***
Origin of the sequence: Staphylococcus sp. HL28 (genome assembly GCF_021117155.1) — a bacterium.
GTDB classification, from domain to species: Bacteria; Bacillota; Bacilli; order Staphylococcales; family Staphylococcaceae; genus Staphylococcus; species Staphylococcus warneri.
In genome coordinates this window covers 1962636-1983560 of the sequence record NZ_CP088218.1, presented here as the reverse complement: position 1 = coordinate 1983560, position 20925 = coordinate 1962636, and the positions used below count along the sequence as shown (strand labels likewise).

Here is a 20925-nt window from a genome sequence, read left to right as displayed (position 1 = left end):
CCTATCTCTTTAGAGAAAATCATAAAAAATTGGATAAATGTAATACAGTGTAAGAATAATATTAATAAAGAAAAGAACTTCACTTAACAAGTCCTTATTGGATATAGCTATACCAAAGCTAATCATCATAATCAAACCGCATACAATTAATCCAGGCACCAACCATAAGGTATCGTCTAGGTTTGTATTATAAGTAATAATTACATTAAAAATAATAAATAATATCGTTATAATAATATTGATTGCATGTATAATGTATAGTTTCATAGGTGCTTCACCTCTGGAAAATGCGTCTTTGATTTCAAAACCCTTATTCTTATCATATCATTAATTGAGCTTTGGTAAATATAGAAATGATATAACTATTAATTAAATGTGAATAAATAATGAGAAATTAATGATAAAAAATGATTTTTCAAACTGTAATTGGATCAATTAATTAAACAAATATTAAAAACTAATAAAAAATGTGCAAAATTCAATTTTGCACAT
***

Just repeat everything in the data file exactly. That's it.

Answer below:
Origin of the sequence: Staphylococcus sp. HL28 (genome assembly GCF_021117155.1) — a bacterium.
GTDB classification, from domain to species: Bacteria; Bacillota; Bacilli; order Staphylococcales; family Staphylococcaceae; genus Staphylococcus; species Staphylococcus warneri.
In genome coordinates this window covers 1962636-1983560 of the sequence record NZ_CP088218.1, presented here as the reverse complement: position 1 = coordinate 1983560, position 20925 = coordinate 1962636, and the positions used below count along the sequence as shown (strand labels likewise).

Here is a 20925-nt window from a genome sequence, read left to right as displayed (position 1 = left end):
CCTATCTCTTTAGAGAAAATCATAAAAAATTGGATAAATGTAATACAGTGTAAGAATAATATTAATAAAGAAAAGAACTTCACTTAACAAGTCCTTATTGGATATAGCTATACCAAAGCTAATCATCATAATCAAACCGCATACAATTAATCCAGGCACCAACCATAAGGTATCGTCTAGGTTTGTATTATAAGTAATAATTACATTAAAAATAATAAATAATATCGTTATAATAATATTGATTGCATGTATAATGTATAGTTTCATAGGTGCTTCACCTCTGGAAAATGCGTCTTTGATTTCAAAACCCTTATTCTTATCATATCATTAATTGAGCTTTGGTAAATATAGAAATGATATAACTATTAATTAAATGTGAATAAATAATGAGAAATTAATGATAAAAAATGATTTTTCAAACTGTAATTGGATCAATTAATTAAACAAATATTAAAAACTAATAAAAAATGTGCAAAATTCAATTTTGCACAT